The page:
Muses fuse in Binyamina

Faun Fables: The American neo-folk band will be appearing at the alternative Bamuza Festival next weekend.

By
March 22, 2007 17:32
3 minute read.
Muses fuse in Binyamina

bemuza. (photo credit: courtesy)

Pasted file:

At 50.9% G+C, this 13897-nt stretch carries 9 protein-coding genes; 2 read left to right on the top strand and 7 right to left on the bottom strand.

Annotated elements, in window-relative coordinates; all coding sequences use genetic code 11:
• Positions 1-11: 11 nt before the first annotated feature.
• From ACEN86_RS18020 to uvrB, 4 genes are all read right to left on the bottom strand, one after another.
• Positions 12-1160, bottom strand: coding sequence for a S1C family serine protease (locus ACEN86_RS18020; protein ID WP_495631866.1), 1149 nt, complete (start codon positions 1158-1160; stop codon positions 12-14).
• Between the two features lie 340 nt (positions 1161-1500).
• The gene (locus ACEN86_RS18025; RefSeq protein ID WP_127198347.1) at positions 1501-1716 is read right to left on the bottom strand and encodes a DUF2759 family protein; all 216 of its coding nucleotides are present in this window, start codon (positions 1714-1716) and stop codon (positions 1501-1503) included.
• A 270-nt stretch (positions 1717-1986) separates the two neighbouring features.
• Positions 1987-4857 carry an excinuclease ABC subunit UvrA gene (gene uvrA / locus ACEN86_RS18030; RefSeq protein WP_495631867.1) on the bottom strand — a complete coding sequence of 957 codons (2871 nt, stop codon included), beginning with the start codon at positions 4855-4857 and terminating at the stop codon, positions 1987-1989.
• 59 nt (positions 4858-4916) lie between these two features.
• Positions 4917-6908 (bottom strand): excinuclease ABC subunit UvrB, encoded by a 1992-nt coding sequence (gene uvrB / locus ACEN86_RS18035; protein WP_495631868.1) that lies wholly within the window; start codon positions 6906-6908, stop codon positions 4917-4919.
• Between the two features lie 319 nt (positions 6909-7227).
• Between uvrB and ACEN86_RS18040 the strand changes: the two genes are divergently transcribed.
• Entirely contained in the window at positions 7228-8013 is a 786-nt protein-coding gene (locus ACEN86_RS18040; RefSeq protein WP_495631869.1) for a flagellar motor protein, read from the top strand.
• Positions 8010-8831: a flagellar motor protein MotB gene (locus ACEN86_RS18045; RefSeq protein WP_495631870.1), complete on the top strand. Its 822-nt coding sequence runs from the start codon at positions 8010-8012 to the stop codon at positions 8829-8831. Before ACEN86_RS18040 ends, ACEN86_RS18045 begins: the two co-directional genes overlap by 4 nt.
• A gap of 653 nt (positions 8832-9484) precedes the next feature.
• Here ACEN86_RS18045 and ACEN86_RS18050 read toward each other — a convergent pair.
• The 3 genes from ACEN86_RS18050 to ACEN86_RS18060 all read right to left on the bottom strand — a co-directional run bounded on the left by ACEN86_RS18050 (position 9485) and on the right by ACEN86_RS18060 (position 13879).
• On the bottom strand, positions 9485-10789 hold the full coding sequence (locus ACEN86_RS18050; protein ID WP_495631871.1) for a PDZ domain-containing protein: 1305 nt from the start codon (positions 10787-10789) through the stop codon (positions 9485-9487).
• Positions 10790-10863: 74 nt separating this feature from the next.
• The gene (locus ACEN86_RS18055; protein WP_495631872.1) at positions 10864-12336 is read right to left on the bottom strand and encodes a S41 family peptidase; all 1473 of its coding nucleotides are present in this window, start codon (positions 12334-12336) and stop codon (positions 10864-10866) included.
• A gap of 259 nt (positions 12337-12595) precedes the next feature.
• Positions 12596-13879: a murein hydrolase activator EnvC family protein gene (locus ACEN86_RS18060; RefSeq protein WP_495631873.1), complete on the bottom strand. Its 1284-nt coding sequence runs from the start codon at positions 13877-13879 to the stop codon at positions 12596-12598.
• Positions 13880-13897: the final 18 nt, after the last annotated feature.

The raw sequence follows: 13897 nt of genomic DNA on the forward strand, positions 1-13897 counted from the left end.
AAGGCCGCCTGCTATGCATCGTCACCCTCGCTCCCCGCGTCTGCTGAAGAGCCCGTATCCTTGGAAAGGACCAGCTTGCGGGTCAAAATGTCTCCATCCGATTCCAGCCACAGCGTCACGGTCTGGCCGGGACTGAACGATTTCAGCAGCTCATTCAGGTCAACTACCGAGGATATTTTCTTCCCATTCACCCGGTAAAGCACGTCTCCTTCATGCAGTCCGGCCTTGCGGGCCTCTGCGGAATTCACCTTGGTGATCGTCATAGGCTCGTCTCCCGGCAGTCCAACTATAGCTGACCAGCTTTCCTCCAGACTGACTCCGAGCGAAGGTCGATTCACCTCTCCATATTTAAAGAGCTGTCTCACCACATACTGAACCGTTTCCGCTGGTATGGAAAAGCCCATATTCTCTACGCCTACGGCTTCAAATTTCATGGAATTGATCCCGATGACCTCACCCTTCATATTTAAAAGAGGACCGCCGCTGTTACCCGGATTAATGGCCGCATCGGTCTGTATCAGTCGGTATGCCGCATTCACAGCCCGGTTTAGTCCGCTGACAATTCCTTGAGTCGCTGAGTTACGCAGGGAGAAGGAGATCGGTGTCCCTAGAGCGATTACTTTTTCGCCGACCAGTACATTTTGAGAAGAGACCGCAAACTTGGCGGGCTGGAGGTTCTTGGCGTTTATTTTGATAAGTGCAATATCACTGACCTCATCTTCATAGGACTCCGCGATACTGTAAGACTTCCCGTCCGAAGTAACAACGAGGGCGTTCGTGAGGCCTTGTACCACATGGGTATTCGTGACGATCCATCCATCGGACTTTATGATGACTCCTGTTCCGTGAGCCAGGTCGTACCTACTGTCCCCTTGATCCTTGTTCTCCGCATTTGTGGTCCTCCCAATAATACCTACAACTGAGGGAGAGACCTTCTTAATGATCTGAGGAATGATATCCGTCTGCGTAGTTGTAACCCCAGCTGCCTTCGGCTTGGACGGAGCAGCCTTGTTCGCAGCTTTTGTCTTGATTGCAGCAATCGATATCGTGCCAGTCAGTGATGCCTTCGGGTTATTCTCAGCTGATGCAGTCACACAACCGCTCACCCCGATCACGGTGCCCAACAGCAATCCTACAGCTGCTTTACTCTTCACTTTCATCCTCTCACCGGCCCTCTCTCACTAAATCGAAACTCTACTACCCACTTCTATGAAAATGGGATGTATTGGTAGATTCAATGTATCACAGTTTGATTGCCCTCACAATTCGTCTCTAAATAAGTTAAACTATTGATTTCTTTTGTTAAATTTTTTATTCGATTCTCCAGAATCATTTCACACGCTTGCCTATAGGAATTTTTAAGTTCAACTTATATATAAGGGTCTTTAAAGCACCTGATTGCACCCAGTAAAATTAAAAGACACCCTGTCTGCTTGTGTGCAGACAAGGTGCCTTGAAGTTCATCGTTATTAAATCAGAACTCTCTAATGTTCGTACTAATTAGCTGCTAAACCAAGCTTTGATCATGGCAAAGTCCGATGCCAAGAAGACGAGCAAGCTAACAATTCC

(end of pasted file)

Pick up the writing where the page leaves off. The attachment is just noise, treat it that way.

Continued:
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For those who have "been there and done that" at the various New Agey gatherings up and down the country, the second annual Bamuza Festival (March 29-31) might be just the ticket. When Shantipi, Beresheet and their ilk started off seven or eight years ago, they latched onto a growing need for an alternative time out. The events gained momentum and volume until they were attracting in excess of 15,000 patrons and became firmly ensconced in the mainstream psyche. Bamuza producer Gil Carniel believes it is time to offer something else, on a more modest scale. "We weren't looking to put on just another New Age festival out in the countryside," he says, "We wanted to put together a sort of fusion of as many different performing arts as possible, and present them out in nature." Carniel has put his money where his mouth is, and the Bamuza schedule offers an eclectic selection of shows and other, more hands-on, activities for the three-day gathering at Kibbutz Horshim, just south of Hod Hasharon and north of Rosh Ha'Ayin. The roster includes music, dance, theater and circus acts in what the festival blurb calls "a boundless artistic celebration in natural and enchanting expanses, for adults and children alike." A three-day gathering in a rustic setting usually means green issues, and ecology will also feature strongly. One of the hands-on environmentally-oriented items is communal sculpting using vine twigs. However, Carniel says Bamuza is more about offering a wide array of arts to a public that is more attuned with consumer-targeted products. One of the more intriguing slots is American neo-folk band Faun Fables, which has a definite theatrical side to it too. The California-based outfit is something of a throwback to Sixties psychedelia, and has put out five albums to date. "They are very exciting, and surprising," says Carniel. "I think it's important to try and introduce people to something they haven't experienced before. It opens them up and allows them to explore new worlds." As far as Carniel is concerned - to paraphrase Gertrude Stein - art is art is art. "It is wonderful to take people from one experience to an experience of another kind, and it all happens outside, in Mother Nature. That is a very enriching experience." That sounds a bit general for such a niche-oriented market as ours. "If we have any theme to the festival it is eclecticism. The one thing that guided me in choosing the artistic program is not to adhere to strict boundaries. I'm sure I have some red lines which I am not willing to cross, but I'm trying to offer as much as I can." Elsewhere in the wide-ranging festival program you can find The Roaming Circus, Better Fly - a cross-cultural band that fuses Arabic music and jazz, the Tzolelanim Yotzim street theater troupe, Maya Donski's aesthetically provocative butoh dance show, flamenco and eastern dance, and the highly rhythmic Tribal Dance music show. Add to that workshops on sculpting, theater, improvisational acting, overtone singing, dance, painting and body drumming - to name but a few - and you can see Carniel has gone for broke. And if you are parents with kids that need to be gainfully engaged before you can get some quality time out, do not fear. Bamuza also offers a whole range of junior activities, including capoeira, tending to animals, storytelling and all manner of children-friendly artistic endeavor. Kids under five get in free. If you're looking to spend some time away from the hustle and bustle, the city stress and pollution, the Ecological Farm in Kibbutz Horshim is the place to be. For more information on the festival go to: www.bamuza.co.il

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